How Are Coffee Beans Processed?

Preparing green coffee beans for market is done by removing all the outer layers of the picked berries and is done by two different methods – The wet process and the dry process. The wet processing method is considered the better of the two.

The Wet Method of Coffee Bean Processing

During picking, sticks, leaves, over ripe, unripe and bad cherries are found amongst the harvest. They are sorted and separated when passed through water where the unwanted products will float and the ripe fruit (seeds of the coffee plant) sink to the bottom. The unripe green berries are hard and cannot be pulped. Instead they pass through the coffee bean processing equipment, leaving the pulp (the outer layers of the berry) separated from the beans.

The ‘unproductive’ wet method is done by steeping the beans in coffee fermentation tanks for around a day, but this ferment and wash method but nowadays is usually done by machine.

The beans are then dried in the sun, where they are frequently turned allowing the air to better circulate around them allowing them so that they are evenly dried. Where space is limited, special machines are used for this procedure.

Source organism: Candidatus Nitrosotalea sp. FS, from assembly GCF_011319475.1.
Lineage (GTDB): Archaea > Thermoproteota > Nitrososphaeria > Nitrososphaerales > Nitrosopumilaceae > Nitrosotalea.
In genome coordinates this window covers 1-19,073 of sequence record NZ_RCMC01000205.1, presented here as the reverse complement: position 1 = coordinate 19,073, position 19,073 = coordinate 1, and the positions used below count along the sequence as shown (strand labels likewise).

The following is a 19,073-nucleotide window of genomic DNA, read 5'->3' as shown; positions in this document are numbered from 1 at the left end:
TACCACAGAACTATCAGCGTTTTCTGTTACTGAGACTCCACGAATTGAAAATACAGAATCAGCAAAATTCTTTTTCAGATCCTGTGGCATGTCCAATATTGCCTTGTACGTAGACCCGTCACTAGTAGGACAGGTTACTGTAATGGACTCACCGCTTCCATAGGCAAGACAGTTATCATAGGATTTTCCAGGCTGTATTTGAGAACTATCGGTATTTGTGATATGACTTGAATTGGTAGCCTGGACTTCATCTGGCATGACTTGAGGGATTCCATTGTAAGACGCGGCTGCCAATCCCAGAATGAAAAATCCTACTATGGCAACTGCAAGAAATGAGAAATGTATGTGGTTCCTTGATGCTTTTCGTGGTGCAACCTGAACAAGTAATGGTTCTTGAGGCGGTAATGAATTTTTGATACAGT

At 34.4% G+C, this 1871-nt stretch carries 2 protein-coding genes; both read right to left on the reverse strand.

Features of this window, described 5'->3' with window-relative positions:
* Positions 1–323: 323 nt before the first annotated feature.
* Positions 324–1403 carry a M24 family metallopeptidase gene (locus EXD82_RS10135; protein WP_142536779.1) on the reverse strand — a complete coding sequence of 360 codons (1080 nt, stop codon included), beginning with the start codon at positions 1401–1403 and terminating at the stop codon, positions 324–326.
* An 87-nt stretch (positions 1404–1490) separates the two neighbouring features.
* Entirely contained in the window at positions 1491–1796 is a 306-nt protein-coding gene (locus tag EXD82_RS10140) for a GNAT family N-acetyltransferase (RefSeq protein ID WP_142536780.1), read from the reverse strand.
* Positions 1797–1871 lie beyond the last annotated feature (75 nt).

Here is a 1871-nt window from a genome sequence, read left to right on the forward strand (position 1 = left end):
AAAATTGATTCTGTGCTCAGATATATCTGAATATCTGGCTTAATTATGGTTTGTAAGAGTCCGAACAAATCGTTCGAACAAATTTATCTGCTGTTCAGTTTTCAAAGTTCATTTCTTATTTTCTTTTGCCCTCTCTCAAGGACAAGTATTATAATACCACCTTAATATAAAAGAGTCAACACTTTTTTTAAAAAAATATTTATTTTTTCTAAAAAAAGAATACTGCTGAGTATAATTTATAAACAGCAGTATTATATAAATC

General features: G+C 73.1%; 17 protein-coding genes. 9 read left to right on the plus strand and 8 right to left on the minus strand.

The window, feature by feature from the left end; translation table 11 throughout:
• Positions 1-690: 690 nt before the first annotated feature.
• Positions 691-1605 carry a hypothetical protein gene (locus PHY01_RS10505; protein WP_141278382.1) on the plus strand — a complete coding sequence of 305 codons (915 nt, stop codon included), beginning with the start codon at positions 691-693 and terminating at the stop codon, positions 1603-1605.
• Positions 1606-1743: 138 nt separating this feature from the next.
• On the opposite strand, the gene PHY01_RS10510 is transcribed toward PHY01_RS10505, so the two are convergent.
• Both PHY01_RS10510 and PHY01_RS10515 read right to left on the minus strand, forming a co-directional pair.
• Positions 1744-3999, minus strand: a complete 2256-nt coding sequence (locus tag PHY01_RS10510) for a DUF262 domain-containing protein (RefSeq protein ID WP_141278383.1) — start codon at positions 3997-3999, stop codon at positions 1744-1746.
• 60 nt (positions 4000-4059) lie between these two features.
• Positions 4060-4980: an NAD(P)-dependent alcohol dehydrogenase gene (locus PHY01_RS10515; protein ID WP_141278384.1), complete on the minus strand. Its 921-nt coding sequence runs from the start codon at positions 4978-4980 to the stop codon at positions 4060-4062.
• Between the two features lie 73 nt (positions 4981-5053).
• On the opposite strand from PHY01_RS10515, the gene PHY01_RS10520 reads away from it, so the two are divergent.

Once dry, a silver skin or husk is left around the bean which is easily removed in the hulling operation, before the market ready crop is shipped overseas.

The Dry Method of Coffee Bean Processing

This is the oldest method of bean processing and produces ‘naturals‘ or unwashed coffee. The whole cherry is laid out to dry in the sun for around 3 – 4 weeks and are turned frequently to ensure thorough drying and to prevent mildew build-up.

Before being dried, the beans are cleaned of soil, leaves, sticks, over-ripe and under-ripe berries.

If left to over-dry, the beans brake up when hulling, as they become brittle and are then classified as defective. And if not dried enough, they can fall victim to bacteria, mildew and even fungus again, rendering them defective. Although this process is not as effective as the wet method, because it is time and labour demanding, the natural coffees age better. The perfect beans are then ready for shipping and to be roasted.

About Andy James

Andy is a coffee aficionado and green tea enthusiast! Healthy living plays a huge part in his life and that of his family. Coffee and caffeine used to be a taboo topic, but after much research into its health benefits and how a good old cup of 'Joe' fits into every day life, Andy now advocates coffee as a wonderful addition to anyone life (in moderation, of course). So you will find subjects on this website relating to health, as well as everything else you need or want to know about coffee. You can find Andy on Twitter and Facebook, and also on Google +.

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